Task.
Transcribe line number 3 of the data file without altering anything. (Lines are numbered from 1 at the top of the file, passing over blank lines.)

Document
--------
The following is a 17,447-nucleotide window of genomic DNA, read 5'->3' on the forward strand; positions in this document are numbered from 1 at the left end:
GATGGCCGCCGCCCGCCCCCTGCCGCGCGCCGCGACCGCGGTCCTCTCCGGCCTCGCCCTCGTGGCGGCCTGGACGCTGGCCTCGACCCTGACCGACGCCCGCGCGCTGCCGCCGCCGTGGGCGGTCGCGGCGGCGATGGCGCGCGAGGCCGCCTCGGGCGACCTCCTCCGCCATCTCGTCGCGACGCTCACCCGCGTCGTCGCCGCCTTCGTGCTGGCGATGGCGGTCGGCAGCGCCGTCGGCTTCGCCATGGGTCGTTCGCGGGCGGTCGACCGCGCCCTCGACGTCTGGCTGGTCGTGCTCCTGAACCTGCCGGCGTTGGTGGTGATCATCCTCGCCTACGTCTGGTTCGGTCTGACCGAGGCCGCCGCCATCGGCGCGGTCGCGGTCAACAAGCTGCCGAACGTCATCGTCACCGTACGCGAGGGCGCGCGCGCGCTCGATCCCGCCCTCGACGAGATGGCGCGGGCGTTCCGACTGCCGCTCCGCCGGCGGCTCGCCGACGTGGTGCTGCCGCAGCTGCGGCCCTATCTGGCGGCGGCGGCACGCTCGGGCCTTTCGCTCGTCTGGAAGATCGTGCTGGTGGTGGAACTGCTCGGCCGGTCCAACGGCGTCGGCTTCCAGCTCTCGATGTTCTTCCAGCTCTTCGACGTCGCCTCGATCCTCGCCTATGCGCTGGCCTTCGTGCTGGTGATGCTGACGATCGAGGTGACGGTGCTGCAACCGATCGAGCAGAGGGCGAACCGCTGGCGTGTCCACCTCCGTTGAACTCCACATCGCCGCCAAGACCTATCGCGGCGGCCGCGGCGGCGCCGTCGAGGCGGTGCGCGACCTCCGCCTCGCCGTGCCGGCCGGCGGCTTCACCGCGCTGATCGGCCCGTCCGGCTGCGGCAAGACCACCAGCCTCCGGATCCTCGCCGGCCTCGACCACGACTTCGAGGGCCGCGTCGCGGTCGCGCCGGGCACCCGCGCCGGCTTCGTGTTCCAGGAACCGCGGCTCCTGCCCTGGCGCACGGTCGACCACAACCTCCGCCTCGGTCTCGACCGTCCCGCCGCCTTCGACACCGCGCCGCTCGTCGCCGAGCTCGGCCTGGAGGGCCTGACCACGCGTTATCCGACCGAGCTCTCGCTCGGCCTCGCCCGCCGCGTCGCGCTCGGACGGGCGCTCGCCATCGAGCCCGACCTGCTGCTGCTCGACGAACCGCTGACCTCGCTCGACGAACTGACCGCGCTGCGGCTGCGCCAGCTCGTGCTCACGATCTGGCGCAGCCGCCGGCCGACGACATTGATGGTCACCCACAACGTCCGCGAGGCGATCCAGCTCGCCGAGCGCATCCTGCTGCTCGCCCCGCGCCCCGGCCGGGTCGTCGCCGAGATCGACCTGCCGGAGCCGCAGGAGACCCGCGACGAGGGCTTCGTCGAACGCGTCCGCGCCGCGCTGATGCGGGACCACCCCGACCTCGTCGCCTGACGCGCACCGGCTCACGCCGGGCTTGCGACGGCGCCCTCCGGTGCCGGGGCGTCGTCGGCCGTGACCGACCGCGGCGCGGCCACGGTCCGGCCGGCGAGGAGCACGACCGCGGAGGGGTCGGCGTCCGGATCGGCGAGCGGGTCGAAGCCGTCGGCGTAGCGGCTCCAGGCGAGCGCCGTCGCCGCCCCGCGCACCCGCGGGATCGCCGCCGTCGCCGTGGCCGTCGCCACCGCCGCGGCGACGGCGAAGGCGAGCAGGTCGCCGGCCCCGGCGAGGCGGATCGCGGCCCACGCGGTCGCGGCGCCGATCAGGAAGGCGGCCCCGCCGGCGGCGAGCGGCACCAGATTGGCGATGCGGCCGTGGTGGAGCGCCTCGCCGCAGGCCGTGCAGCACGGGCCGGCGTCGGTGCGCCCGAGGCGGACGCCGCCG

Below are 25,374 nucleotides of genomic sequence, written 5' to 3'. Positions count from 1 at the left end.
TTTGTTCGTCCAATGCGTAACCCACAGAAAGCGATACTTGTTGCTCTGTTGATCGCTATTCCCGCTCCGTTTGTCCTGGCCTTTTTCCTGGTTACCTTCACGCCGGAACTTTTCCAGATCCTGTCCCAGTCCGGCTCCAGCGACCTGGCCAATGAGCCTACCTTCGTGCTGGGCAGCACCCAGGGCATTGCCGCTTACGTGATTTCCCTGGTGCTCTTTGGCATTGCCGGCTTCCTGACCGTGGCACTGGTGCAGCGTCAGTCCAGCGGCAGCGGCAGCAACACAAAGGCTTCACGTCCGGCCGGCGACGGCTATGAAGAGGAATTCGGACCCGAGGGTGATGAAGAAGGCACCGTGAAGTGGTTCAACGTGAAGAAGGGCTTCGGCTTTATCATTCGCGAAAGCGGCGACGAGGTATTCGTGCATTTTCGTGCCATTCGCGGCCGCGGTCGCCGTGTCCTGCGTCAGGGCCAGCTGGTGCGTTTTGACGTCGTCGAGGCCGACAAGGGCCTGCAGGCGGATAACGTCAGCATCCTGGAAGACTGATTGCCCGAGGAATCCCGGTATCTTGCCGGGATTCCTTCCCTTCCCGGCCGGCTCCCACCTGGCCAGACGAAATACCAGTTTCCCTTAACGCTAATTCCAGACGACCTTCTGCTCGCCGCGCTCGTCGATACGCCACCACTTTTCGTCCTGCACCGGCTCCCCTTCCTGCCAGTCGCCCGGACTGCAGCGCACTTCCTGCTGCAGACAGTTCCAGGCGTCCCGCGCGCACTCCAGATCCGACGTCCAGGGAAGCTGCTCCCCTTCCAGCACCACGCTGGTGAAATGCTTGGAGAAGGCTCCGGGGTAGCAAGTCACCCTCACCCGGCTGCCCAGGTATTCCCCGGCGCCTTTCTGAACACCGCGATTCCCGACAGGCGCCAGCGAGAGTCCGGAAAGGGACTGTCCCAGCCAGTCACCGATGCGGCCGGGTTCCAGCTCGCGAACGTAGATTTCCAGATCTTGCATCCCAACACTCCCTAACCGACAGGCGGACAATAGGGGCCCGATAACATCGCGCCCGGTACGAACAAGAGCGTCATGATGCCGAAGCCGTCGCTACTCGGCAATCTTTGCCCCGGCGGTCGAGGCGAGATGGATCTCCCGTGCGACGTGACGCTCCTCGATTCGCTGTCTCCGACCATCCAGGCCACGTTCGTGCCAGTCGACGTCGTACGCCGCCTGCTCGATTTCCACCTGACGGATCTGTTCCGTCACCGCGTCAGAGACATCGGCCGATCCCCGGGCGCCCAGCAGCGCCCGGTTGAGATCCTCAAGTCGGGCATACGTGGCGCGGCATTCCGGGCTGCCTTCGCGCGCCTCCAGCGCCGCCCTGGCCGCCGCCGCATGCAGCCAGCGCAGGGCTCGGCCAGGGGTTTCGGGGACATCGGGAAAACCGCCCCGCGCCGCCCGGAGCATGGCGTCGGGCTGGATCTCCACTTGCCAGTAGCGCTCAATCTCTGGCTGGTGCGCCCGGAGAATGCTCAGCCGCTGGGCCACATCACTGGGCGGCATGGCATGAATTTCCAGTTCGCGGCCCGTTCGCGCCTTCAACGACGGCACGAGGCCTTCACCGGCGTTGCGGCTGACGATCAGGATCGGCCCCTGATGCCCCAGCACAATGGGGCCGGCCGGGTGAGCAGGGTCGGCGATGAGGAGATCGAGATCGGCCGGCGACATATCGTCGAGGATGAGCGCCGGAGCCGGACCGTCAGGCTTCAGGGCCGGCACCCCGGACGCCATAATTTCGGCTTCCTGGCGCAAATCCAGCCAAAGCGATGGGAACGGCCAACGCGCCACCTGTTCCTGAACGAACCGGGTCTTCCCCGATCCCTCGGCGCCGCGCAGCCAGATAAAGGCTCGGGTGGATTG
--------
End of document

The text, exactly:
Below are 25,374 nucleotides of genomic sequence, written 5' to 3'. Positions count from 1 at the left end.